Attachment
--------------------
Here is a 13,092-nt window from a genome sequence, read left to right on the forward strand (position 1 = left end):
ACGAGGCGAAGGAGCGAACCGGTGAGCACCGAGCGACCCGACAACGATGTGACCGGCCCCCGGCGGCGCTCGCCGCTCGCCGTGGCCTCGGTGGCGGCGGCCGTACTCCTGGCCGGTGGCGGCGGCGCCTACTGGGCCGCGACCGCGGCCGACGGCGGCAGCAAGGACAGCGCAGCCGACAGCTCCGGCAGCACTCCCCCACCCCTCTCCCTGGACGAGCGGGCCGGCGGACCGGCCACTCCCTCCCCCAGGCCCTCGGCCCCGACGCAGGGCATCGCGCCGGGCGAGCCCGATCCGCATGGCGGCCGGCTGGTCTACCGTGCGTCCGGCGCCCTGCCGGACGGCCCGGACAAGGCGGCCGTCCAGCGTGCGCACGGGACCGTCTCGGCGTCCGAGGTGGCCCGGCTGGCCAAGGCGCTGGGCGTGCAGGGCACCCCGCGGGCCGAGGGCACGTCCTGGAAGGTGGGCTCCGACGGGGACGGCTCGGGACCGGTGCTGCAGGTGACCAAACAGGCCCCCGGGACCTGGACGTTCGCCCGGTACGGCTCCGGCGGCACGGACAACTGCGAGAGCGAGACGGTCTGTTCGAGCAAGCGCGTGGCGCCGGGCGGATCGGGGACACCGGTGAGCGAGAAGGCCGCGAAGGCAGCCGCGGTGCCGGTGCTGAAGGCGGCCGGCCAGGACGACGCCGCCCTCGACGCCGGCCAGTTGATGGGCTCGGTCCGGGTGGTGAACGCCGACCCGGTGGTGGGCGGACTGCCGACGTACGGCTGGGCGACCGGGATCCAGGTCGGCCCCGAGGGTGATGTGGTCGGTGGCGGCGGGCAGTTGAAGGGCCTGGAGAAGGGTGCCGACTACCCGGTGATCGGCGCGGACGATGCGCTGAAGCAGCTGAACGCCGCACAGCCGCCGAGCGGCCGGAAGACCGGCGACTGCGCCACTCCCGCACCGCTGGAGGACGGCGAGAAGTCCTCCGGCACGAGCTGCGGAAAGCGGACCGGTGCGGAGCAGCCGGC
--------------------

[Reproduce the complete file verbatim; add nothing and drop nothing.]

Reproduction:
Here is a 13,092-nt window from a genome sequence, read left to right on the forward strand (position 1 = left end):
ACGAGGCGAAGGAGCGAACCGGTGAGCACCGAGCGACCCGACAACGATGTGACCGGCCCCCGGCGGCGCTCGCCGCTCGCCGTGGCCTCGGTGGCGGCGGCCGTACTCCTGGCCGGTGGCGGCGGCGCCTACTGGGCCGCGACCGCGGCCGACGGCGGCAGCAAGGACAGCGCAGCCGACAGCTCCGGCAGCACTCCCCCACCCCTCTCCCTGGACGAGCGGGCCGGCGGACCGGCCACTCCCTCCCCCAGGCCCTCGGCCCCGACGCAGGGCATCGCGCCGGGCGAGCCCGATCCGCATGGCGGCCGGCTGGTCTACCGTGCGTCCGGCGCCCTGCCGGACGGCCCGGACAAGGCGGCCGTCCAGCGTGCGCACGGGACCGTCTCGGCGTCCGAGGTGGCCCGGCTGGCCAAGGCGCTGGGCGTGCAGGGCACCCCGCGGGCCGAGGGCACGTCCTGGAAGGTGGGCTCCGACGGGGACGGCTCGGGACCGGTGCTGCAGGTGACCAAACAGGCCCCCGGGACCTGGACGTTCGCCCGGTACGGCTCCGGCGGCACGGACAACTGCGAGAGCGAGACGGTCTGTTCGAGCAAGCGCGTGGCGCCGGGCGGATCGGGGACACCGGTGAGCGAGAAGGCCGCGAAGGCAGCCGCGGTGCCGGTGCTGAAGGCGGCCGGCCAGGACGACGCCGCCCTCGACGCCGGCCAGTTGATGGGCTCGGTCCGGGTGGTGAACGCCGACCCGGTGGTGGGCGGACTGCCGACGTACGGCTGGGCGACCGGGATCCAGGTCGGCCCCGAGGGTGATGTGGTCGGTGGCGGCGGGCAGTTGAAGGGCCTGGAGAAGGGTGCCGACTACCCGGTGATCGGCGCGGACGATGCGCTGAAGCAGCTGAACGCCGCACAGCCGCCGAGCGGCCGGAAGACCGGCGACTGCGCCACTCCCGCACCGCTGGAGGACGGCGAGAAGTCCTCCGGCACGAGCTGCGGAAAGCGGACCGGTGCGGAGCAGCCGGC